The situation for the British forces in Iraq and Afghanistan could hardly be worse.
Under political pressure back home and from his senior military commanders, there are few who doubt the British forces will withdraw from Basra. The US command however, thinks the British are cutting and running.
For much of the last four years, the Americans in the room would have listened carefully, used to deferring to their British colleagues’ long experience in Northern Ireland. This time, however, eyes that would once have been attentive simply rolled.
Another concern for Britain is that the retreat may become messy.
Stephen Biddle, who also advises the US commander in Iraq, said Iranian-backed Shi’ite militias in the south would try to create the impression they were forcing a retreat. “They want to make it clear they have forced the British out. That means they’ll use car bombs, ambushes, RPGs [rocket-propelled grenades] . . . and there will be a number of British casualties.”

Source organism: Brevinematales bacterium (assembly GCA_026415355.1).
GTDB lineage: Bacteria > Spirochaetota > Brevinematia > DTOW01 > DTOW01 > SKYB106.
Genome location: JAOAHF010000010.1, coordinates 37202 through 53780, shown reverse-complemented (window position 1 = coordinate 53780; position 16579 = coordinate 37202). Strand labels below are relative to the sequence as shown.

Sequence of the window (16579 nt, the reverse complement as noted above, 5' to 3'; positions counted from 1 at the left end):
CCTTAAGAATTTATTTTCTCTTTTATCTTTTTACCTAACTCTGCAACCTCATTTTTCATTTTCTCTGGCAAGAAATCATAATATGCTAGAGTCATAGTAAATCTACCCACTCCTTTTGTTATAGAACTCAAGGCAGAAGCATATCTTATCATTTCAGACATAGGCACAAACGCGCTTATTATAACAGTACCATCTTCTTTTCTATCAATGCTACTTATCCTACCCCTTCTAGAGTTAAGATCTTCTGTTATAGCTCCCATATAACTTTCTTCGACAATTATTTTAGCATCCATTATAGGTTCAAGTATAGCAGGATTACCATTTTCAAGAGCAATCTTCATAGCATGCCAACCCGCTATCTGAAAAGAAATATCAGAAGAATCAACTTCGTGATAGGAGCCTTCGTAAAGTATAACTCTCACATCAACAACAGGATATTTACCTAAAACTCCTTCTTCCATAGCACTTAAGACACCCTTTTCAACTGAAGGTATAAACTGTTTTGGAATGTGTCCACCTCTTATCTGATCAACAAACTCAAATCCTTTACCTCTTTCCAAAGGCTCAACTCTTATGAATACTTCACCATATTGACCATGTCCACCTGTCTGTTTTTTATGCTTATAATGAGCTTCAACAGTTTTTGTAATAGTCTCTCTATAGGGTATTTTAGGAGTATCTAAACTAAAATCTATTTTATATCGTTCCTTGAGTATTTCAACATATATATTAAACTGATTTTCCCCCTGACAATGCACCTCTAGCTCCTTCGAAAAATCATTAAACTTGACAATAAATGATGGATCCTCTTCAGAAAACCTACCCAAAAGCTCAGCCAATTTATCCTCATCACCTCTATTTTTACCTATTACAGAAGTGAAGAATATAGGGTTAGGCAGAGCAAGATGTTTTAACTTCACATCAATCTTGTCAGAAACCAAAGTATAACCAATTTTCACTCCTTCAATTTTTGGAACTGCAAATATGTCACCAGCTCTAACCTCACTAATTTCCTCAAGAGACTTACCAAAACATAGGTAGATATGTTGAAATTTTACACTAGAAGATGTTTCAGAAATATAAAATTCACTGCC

Meanwhile, the news in Afghanistan is hardly any better.
In a graphic illustration of the intensity of the conflict in Helmand province, more than 700 battlefield soldiers have needed treatment since April – nearly half of the 1,500 on the front line. The figures, obtained from senior military sources, have never been released by the government, which has faced criticism that it has covered up the true extent of injuries sustained during the conflict.
The US commanders who do not realize that this is merely a sign of things to come for them are deluding themselves. In spite of all the happy talk about progress being made, the White House is not even willing to address benchmarks.